Medal for Bravery (Serbia)
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|Medal for Bravery|
Kingdom of Serbia
Kingdom of Yugoslavia
Republic of Serbia
|Awarded for||great personal courage|
Medal for Bravery (known as the "Medal of Milos Obilić") was founded on 12 July 1913 by King Peter I, was granted to soldiers for the acts of great personal courage, or for personal courage demonstrated on the battlefield. The medal is awarded in two degree (Gold and Silver medals). Awarding of this medal was started during the Balkan wars, continued during the World War I 1914-1918, and during the World War II, 1941-1945, as members of the Yugoslav Army, and members of allied forces. On the obverse of the coin is the ideal figure of Miloš Obilić, the Serbian medieval knight who was considered a model of courage and honor. He was killed by Turks during the Battle of Kosovo in 1389, since he having previously cut open the Turkish Sultan Murad I. Since then, he became a model of courageous Serbian warriors, ready to facing the inevitable defeat of sacrificing his own life. Medal for Bravery was worn on the red bar. The author was Đorđe Jovanović. The first medal for bravery was established on 14 November 1912. This medal was two degrees (Gold and Silver Medal, which differed in appearance from Gold). This Gold medal with is worn on the red bar, and the Silver ribbon (red-blue-white). This medal was granted to very short, and has been superseded by another model. The reason for replacement was the obverse medal in which Serbia was represented by allegorical female figure. The female figure is for the Serbian soldier was unworthy motive on the medal for bravery. The officers was openly expressed dissatisfaction, after which it was decided to change the model.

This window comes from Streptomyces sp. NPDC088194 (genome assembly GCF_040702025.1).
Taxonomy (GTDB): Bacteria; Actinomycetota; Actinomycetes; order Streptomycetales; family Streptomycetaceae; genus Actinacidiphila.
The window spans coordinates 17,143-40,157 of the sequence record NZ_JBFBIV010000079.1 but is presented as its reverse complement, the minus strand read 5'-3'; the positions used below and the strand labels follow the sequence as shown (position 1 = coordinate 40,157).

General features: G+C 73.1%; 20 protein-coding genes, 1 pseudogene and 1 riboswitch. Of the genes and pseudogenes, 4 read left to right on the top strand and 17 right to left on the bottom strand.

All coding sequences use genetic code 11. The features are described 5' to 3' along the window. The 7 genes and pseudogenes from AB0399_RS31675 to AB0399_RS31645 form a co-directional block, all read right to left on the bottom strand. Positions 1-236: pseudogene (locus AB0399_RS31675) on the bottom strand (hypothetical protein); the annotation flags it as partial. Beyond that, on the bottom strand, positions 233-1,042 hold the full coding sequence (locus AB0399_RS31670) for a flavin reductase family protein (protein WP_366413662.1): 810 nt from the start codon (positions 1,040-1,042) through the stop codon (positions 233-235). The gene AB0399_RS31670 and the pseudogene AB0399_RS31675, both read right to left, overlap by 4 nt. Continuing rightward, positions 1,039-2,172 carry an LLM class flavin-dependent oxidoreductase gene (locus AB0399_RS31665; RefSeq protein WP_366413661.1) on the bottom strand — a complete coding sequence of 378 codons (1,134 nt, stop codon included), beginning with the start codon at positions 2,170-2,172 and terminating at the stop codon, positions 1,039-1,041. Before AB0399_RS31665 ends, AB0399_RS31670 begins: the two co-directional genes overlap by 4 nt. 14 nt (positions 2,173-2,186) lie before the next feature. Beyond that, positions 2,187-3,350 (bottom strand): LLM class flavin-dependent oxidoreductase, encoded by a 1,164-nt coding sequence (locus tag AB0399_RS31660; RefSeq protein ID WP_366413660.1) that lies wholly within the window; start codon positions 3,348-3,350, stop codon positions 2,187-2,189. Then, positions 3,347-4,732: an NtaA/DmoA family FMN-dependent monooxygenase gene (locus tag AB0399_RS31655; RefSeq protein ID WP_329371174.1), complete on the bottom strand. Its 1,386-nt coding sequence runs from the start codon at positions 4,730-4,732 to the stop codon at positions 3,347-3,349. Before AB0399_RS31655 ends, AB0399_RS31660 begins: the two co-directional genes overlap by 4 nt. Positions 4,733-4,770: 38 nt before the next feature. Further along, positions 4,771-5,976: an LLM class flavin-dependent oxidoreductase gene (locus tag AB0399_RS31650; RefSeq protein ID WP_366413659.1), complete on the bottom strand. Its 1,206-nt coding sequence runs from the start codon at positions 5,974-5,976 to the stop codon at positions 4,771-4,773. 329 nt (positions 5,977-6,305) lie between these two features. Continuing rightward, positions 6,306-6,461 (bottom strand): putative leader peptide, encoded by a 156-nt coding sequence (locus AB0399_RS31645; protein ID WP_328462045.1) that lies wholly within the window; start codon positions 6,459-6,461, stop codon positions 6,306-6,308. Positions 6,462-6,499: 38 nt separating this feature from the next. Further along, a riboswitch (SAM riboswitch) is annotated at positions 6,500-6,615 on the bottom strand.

In 2009 the Republic of Serbia adopted a law and continued to award the Medal for Bravery (2 Classes: Golden and Silver medal) and in 2010 extended its name to include "Miloš Obilić" (the Medal for Bravery "Miloš Obilić").
- "Закон о изменама и допунама Закона о одликовањима Републике Србије". National Parliament of Serbia. Retrieved 6 April 2013.